ECC: Let the wounds heal

Weekend Argus (Saturday Edition) - - COMMENT -

RE­LUC­TANT though I am to stick my head into a hor­net’s nest, like the ex­plo­sion of an­gry cor­re­spon­dence about Rod­ney War­wick’s think-piece about the End Con­scrip­tion Cam­paign (ECC), I feel com­pelled to make a few com­ments.

First, Dr Gavin Evans’s re­mark about War­wick’s “cu­ri­ous” as­ser­tion that con­scripts held the line dur­ing the 1994 elec­tion, con­sid­er­ing that con­scrip­tion had ended in 1993: War­wick is ab­so­lutely cor­rect. I know this be­cause as a se­cu­rity ad­viser on the In­de­pen­dent Elec­toral Com­mis­sion (IEC) at the time, I was in­volved in that call-up.

What hap­pened was that 10 days be­fore the elec­tion, the po­lice fi­nally re­vealed a huge short­fall in the min­i­mum num­bers of se­cu­rity staff re­quired.

The IEC se­cu­rity com­mit­tee sug­gested that an ap­pro­pri­ate num­ber of the tens of thou­sands of Ci­ti­zen Force and Com­mando troops still on the army’s books – all trained un­der the na­tional ser­vice sys­tem – be mo­bilised at ex­tremely short no­tice on a strictly vol­un­teer ba­sis.

That th­ese men re­sponded in ad­e­quate num­bers re­dounds to their ev­er­last­ing credit. Thanks to them, the elec­tion en­joyed the nec­es­sary cred­i­bil­ity, be­cause there was no sug­ges­tion of fraud.

Sec­ond, the num­ber of ECC ob­jec­tors who went to prison for re­fus­ing to serve did not ma­te­ri­ally af­fect the sit­u­a­tion, be­cause more than 33 000 men were called up ev­ery year – far more, in fact, than were needed in­ter­nally or ex­ter­nally.

By the late 1980s more than 70 per­cent of the “bay­o­nets” (com­bat troops) in the counter-in­sur­gency cam­paign in South-West Africa/Namibia (as it was then called) were lo­cal en­list­ments, and there was no short­age of troops for in­ter­nal de­ploy­ments in sup­port of the po­lice – a grave mis­take and a mis­in­ter­pre­ta­tion of the ac­cepted prin­ci­ple of sup­port for the civil power that the then gov­ern­ment ap­par­ently never grasped.

But that is not the point. I do not be­lieve that the ECC thought it could lure the ma­jor­ity or even a large num­ber of peo­ple away from mil­i­tary ser­vice.

Third, the ECC fought, quite cor­rectly, against the al­ter­na­tive ser­vice sys­tem be­cause it was puni­tive, rather than an at­tempt at ac­com­mo­dat­ing a le­git­i­mate moral ob­jec­tion, and was so nar­rowly de­fined – re­li­gious ob­jec­tion be­ing the only per­mis­si­ble one – that it served only to en­gen­der bit­ter­ness and more re­sis­tance.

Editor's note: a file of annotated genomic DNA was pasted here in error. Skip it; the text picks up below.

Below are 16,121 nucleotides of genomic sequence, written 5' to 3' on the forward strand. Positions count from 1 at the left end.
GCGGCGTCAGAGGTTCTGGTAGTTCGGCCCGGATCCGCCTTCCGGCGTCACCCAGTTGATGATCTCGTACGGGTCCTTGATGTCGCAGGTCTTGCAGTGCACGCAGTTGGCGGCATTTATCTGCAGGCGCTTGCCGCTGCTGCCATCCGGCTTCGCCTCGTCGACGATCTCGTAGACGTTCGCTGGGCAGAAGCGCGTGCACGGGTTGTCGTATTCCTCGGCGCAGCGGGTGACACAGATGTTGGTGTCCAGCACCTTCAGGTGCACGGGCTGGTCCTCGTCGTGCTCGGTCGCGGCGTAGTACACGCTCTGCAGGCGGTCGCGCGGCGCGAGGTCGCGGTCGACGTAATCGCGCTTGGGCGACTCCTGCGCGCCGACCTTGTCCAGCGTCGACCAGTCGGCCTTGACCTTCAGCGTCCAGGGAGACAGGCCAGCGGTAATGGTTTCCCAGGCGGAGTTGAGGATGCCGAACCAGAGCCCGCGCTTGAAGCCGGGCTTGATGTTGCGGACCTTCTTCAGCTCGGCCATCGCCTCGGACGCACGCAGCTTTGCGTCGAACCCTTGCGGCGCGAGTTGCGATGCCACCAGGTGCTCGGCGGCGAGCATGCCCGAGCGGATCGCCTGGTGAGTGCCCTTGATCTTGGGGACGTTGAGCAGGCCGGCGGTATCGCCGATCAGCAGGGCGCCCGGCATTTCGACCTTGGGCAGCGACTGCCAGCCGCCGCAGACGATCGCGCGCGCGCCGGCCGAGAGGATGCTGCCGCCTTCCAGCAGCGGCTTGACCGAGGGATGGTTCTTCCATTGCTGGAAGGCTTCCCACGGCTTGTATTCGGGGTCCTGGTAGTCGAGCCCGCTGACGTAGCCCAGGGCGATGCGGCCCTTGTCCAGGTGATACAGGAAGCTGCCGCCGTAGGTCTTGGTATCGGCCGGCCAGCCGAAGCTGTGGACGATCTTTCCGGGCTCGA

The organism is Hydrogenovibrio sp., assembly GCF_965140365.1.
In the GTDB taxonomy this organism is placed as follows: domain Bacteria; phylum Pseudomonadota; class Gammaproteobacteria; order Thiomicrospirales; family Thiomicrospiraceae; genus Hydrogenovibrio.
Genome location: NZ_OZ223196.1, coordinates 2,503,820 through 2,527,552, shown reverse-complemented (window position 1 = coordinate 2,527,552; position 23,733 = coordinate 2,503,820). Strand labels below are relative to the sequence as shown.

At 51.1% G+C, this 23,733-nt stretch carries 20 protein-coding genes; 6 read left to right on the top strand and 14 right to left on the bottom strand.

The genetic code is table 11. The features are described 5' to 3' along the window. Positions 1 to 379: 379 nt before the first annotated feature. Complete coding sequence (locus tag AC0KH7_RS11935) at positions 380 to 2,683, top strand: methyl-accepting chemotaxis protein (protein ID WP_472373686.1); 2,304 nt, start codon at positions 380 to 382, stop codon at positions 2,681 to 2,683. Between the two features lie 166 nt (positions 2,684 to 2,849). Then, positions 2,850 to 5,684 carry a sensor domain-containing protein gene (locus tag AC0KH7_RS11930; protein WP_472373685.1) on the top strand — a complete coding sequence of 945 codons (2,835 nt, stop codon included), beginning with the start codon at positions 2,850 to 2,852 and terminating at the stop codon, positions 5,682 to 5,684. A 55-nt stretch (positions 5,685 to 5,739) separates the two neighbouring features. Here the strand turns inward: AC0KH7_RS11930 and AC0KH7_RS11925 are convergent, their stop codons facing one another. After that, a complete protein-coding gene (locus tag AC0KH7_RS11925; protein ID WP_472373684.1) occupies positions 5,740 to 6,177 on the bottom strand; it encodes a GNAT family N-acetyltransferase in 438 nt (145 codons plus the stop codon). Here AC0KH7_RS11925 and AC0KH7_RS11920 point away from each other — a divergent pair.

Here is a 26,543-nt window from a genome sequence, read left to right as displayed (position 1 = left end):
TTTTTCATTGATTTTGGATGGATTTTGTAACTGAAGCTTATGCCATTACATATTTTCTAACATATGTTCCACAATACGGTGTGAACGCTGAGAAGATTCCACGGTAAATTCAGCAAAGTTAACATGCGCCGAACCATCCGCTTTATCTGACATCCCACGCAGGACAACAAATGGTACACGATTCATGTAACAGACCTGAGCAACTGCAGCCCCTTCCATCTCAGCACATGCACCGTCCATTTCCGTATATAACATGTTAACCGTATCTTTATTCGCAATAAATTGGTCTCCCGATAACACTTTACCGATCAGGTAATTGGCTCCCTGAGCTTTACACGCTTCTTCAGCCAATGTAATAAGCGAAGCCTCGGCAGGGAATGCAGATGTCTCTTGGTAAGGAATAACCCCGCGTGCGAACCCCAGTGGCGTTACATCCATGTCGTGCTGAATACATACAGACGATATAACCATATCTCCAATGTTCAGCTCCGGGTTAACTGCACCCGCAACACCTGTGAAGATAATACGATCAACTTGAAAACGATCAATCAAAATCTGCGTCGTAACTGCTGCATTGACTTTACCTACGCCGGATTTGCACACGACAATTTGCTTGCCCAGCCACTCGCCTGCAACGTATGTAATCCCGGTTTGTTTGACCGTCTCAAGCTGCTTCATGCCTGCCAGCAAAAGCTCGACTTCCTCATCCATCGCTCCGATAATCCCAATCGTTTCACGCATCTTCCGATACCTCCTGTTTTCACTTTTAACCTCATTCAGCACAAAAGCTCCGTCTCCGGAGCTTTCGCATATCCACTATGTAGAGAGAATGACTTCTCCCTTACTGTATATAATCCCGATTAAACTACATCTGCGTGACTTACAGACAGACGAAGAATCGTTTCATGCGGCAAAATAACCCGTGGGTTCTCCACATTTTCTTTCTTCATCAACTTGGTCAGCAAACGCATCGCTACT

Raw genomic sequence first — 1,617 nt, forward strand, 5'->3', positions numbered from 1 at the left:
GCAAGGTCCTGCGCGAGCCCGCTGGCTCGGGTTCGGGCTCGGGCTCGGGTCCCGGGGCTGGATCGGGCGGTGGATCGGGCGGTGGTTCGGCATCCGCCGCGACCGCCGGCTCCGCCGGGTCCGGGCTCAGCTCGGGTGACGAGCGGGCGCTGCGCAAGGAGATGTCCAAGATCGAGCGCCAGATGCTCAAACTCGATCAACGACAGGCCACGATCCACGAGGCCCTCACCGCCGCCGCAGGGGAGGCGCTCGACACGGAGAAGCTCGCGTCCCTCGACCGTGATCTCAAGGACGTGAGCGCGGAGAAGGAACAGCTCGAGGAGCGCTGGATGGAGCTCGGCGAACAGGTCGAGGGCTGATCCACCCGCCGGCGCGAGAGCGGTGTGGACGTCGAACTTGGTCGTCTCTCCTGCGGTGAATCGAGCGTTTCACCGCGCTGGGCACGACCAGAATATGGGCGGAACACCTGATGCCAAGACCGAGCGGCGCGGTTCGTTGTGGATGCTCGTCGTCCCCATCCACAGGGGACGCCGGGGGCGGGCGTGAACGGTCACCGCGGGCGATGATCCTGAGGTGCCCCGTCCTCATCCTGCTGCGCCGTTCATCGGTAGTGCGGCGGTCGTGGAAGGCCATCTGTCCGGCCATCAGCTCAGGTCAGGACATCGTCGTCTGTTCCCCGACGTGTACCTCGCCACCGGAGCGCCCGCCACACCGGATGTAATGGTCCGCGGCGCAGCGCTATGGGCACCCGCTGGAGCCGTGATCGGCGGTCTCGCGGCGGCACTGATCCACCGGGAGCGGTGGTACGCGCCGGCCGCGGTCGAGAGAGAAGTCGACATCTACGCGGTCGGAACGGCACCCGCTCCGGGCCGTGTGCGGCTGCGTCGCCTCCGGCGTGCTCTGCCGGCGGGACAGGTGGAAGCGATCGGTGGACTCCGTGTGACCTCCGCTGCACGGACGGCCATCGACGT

A gen­uine con­sci­en­tious ob­jec­tor – and some­one who ducks out to over­seas “ex­ile” out of pure self­ish­ness does not fall into this cat­e­gory – is a moral as­set to any coun­try, ir­ri­tat­ing though he or she might be to some peo­ple.

Fourth, the ECC (as one of your cor­re­spon­dents re­marked) was a one-is­sue or­gan­i­sa­tion. It did not di­rectly con­cern it­self with the other great is­sue of the time, namely the Cold War strug­gle against com­mu­nism, which mo­ti­vated a vast num­ber of na­tional ser­vice­men-to-be. Its ad­her­ents ob­jected to apartheid and serv­ing, as they per­ceived it, the pur­poses of apartheid.

There were el­e­ments in­side it which were, of course, very much in­volved with fos­ter­ing a Soviet-bloc victory, but that does not change what I said above. At the end of the day there were two le­git­i­mate is­sues in­volved, and there is no sense in den­i­grat­ing ei­ther.

I men­tion all this be­cause it seems to me that we have a po­ten­tial de­bate here which threat­ens to be­come a fu­tile ex­change of in­sults and ac­cu­sa­tions. To the ECC sup­port­ers, I say: Do not over­sim­plify the is­sues. The 1980s pe­riod was com­plex, and a blan­ket con­dem­na­tion of every­one who chose to serve as a tool of apartheid is a self-de­feat­ing over­sim­pli­fi­ca­tion.

To those hold­ing op­po­site views I say: Do not write off the ECC as a bunch of left-wing traitors, be­cause that would be an equally self-de­feat­ing over­sim­pli­fi­ca­tion.

Rather speak to one an­other from your hearts and in a spirit of true rec­on­cil­i­a­tion and hu­mil­ity (and con­tri­tion, where this is re­quired), and you would be sur­prised at how much you have in com­mon once the bit­ter­ness and the hurt­ful mem­o­ries have been stripped away – not to be for­got­ten, but safely con­fined where they can­not harm your and the coun­try’s march into the fu­ture.

We have gone through this be­fore. Dur­ing the Sec­ond An­glo-Boer War, the atroc­i­ties in­flicted by the Bri­tish “scorched-earth” pol­icy re­main as a ghastly pe­riod in our his­tory.

The in­abil­ity of many South Africans to move on (there was no Truth and Rec­on­cil­i­a­tion Com­mis­sion then) dis­torted our fu­ture de­vel­op­ment. Do we want all that again?

Let the wounds heal. Be sat­is­fied that you did the right thing ac­cord­ing to your lights, what­ever they might be, and move on. Willem Steenkamp


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